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Multivitamins, Lower voices in women

Created date

April 19th, 2018
Rizwan Dar, M.D. Medical Director, Greenspring Springfield, Va.

Rizwan Dar, M.D. Medical Director, Greenspring Springfield, Va.

Health and wellness experts practice exclusively at Erickson Living communities all over the U.S. Dr. Dar received his medical degree from Punjab University in Pakistan and completed his residency in internal medicine at Illinois Masonic Medical Center in Chicago, Ill. He is board-certified in nephrology and internal medicine and has a fellowship in nephrology from Hahnemann University Hospital in Philadelphia, Pa., and a fellowship in special immunology from Jackson Memorial Hospital in Miami, Fla. Dar has practiced in the Springfield, Va., area for 15 years and served as medical director of Loehmann’s walk-in clinic. He joined Greenspring in July 2017.


Q: Are multivitamins safe to take with prescription medications?

A. People think of multivitamins (MVIs) as perfectly safe, and for the most part they are. Problems can arise, however, for several reasons. The aging process can change the way your body processes some vitamins, minerals, or other compounds in dietary supplements, and side effects can be hard to predict. Research now shows us that taking MVIs doesn’t improve health, unless you are deficient in a particular vitamin, and then you should only take them under the supervision of your doctor. In addition, MVIs (and any dietary supplements, for that matter) are expensive and not regulated by the Food and Drug Administration for safety, purity, or efficacy. The best way to ensure proper vitamin and mineral intake is to include a variety of vegetables and fruits with your meals every day.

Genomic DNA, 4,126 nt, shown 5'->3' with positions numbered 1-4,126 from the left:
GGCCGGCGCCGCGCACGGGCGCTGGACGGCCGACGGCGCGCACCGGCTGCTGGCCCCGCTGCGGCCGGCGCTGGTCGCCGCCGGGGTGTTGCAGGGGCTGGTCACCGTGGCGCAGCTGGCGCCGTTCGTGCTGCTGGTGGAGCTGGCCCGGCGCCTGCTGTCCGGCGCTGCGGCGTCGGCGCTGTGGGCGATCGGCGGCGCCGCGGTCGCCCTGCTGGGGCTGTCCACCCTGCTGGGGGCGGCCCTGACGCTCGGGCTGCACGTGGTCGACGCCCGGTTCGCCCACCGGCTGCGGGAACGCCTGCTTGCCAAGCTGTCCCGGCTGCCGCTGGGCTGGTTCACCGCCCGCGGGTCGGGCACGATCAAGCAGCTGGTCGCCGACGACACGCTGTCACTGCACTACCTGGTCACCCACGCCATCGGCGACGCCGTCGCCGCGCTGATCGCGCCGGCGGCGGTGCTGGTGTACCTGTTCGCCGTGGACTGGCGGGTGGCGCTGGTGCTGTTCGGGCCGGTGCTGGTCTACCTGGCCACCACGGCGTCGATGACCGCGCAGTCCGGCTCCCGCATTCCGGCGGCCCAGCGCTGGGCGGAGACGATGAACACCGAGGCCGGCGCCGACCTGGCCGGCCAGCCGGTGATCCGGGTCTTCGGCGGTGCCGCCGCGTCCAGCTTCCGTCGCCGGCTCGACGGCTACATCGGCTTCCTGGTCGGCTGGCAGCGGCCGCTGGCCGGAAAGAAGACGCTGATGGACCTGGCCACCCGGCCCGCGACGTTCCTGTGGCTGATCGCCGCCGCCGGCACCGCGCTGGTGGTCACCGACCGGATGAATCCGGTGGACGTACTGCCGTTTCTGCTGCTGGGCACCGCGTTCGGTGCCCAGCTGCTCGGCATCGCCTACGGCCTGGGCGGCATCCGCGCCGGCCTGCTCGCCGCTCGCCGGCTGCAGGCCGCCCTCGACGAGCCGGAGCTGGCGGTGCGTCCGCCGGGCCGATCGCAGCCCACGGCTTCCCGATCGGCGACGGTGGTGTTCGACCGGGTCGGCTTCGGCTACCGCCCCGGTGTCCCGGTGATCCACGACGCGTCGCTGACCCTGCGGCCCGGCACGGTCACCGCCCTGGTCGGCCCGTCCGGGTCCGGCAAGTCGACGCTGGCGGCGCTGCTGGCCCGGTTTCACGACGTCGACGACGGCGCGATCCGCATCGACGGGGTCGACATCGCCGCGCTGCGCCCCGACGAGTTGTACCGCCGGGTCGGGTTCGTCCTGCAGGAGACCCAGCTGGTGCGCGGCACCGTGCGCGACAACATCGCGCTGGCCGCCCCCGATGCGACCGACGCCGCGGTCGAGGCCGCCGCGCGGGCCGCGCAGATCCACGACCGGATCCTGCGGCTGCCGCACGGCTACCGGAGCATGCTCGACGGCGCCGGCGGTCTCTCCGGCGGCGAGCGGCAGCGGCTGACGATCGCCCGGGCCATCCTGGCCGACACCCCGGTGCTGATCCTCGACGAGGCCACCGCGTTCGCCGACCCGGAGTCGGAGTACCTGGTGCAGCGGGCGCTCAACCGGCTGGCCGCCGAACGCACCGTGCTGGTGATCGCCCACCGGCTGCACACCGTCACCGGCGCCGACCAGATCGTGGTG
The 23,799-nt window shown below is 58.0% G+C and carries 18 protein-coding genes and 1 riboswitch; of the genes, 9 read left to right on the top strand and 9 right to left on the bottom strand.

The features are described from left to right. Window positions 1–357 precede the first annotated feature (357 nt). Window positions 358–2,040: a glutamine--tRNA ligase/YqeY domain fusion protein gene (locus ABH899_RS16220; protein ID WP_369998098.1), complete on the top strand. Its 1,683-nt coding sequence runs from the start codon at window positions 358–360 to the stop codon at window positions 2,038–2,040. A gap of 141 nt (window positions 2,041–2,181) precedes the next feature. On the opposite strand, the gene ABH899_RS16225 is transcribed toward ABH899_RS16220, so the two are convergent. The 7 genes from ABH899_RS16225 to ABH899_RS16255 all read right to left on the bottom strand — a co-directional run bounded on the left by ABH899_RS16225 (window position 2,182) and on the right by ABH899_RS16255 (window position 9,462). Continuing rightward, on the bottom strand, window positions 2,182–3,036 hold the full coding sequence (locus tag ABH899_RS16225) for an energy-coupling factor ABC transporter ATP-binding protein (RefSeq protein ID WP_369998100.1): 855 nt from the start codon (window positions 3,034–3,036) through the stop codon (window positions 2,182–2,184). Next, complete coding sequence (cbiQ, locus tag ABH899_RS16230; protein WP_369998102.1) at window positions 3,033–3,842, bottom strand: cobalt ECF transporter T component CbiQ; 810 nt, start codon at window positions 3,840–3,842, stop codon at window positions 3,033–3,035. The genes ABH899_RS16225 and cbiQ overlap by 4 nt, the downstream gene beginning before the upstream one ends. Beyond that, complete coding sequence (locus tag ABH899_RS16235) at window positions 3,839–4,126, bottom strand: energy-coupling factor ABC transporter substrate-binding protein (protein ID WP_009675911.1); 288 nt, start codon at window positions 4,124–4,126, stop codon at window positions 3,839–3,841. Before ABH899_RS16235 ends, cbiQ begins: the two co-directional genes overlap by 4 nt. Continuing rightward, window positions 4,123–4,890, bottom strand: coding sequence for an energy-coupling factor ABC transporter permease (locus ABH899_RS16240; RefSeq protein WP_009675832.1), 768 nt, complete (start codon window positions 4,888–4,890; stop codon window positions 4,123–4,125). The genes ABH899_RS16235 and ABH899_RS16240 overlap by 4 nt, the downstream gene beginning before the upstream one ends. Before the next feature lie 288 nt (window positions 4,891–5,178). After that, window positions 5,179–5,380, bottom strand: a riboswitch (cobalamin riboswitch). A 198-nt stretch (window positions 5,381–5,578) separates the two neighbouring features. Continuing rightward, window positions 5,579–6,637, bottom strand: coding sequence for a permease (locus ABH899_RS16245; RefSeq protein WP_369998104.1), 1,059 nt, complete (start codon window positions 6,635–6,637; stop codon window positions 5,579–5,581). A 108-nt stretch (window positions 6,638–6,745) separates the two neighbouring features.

Q: I am 85 years old and my voice seems to get lower and gruffer every year. Why does this happen?

A: As women age, changes occur in and around the larynx (voice box), such as reduced muscle mass, loss of tone, dryness, and a loss of elasticity. All of this leads to a lower voice, reduced volume and projection, decreased vocal endurance, and sometimes tremor or shakiness. Many voice problems are treatable, and you should start by seeing an otolaryngologist for an evaluation. You may be a candidate for a voice fitness program or other conservative treatment.

Research studies show us that overall fitness can lead to improved vocal fitness, so consider an exercise program. In extreme cases, some people may need surgery. If, however, you notice a sudden or bothersome change in your voice, see your doctor as soon as possible to rule out a medical problem, such as an infection or growth.

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